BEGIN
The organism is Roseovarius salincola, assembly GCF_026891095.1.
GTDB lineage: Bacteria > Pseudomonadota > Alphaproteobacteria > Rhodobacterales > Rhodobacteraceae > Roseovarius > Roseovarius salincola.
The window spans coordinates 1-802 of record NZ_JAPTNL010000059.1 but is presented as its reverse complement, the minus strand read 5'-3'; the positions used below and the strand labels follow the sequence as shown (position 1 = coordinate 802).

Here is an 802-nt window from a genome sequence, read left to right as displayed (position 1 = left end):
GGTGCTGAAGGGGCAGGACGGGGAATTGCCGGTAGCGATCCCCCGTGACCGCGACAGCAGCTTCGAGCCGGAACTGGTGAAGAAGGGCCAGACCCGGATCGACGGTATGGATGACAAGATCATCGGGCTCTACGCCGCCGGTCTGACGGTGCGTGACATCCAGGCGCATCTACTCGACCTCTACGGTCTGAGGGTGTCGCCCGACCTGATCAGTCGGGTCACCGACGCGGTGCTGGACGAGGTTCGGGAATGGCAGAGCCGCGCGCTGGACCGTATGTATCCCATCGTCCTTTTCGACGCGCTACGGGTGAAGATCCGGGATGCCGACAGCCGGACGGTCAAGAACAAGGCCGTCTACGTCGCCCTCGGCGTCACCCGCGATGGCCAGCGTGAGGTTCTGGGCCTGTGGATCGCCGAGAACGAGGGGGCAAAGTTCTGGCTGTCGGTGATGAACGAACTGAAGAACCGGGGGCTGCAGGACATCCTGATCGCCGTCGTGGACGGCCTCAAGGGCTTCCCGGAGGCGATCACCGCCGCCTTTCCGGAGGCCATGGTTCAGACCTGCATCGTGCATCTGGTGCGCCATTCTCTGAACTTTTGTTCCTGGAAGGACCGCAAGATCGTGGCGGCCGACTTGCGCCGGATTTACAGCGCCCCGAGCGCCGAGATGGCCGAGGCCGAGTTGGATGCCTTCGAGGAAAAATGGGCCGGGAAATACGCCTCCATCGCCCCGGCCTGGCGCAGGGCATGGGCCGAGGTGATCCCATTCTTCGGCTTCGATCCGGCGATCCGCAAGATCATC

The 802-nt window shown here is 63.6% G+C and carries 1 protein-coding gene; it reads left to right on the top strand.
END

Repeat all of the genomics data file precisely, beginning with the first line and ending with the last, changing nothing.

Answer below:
The organism is Roseovarius salincola, assembly GCF_026891095.1.
GTDB lineage: Bacteria > Pseudomonadota > Alphaproteobacteria > Rhodobacterales > Rhodobacteraceae > Roseovarius > Roseovarius salincola.
The window spans coordinates 1-802 of record NZ_JAPTNL010000059.1 but is presented as its reverse complement, the minus strand read 5'-3'; the positions used below and the strand labels follow the sequence as shown (position 1 = coordinate 802).

Here is an 802-nt window from a genome sequence, read left to right as displayed (position 1 = left end):
GGTGCTGAAGGGGCAGGACGGGGAATTGCCGGTAGCGATCCCCCGTGACCGCGACAGCAGCTTCGAGCCGGAACTGGTGAAGAAGGGCCAGACCCGGATCGACGGTATGGATGACAAGATCATCGGGCTCTACGCCGCCGGTCTGACGGTGCGTGACATCCAGGCGCATCTACTCGACCTCTACGGTCTGAGGGTGTCGCCCGACCTGATCAGTCGGGTCACCGACGCGGTGCTGGACGAGGTTCGGGAATGGCAGAGCCGCGCGCTGGACCGTATGTATCCCATCGTCCTTTTCGACGCGCTACGGGTGAAGATCCGGGATGCCGACAGCCGGACGGTCAAGAACAAGGCCGTCTACGTCGCCCTCGGCGTCACCCGCGATGGCCAGCGTGAGGTTCTGGGCCTGTGGATCGCCGAGAACGAGGGGGCAAAGTTCTGGCTGTCGGTGATGAACGAACTGAAGAACCGGGGGCTGCAGGACATCCTGATCGCCGTCGTGGACGGCCTCAAGGGCTTCCCGGAGGCGATCACCGCCGCCTTTCCGGAGGCCATGGTTCAGACCTGCATCGTGCATCTGGTGCGCCATTCTCTGAACTTTTGTTCCTGGAAGGACCGCAAGATCGTGGCGGCCGACTTGCGCCGGATTTACAGCGCCCCGAGCGCCGAGATGGCCGAGGCCGAGTTGGATGCCTTCGAGGAAAAATGGGCCGGGAAATACGCCTCCATCGCCCCGGCCTGGCGCAGGGCATGGGCCGAGGTGATCCCATTCTTCGGCTTCGATCCGGCGATCCGCAAGATCATC

The 802-nt window shown here is 63.6% G+C and carries 1 protein-coding gene; it reads left to right on the top strand.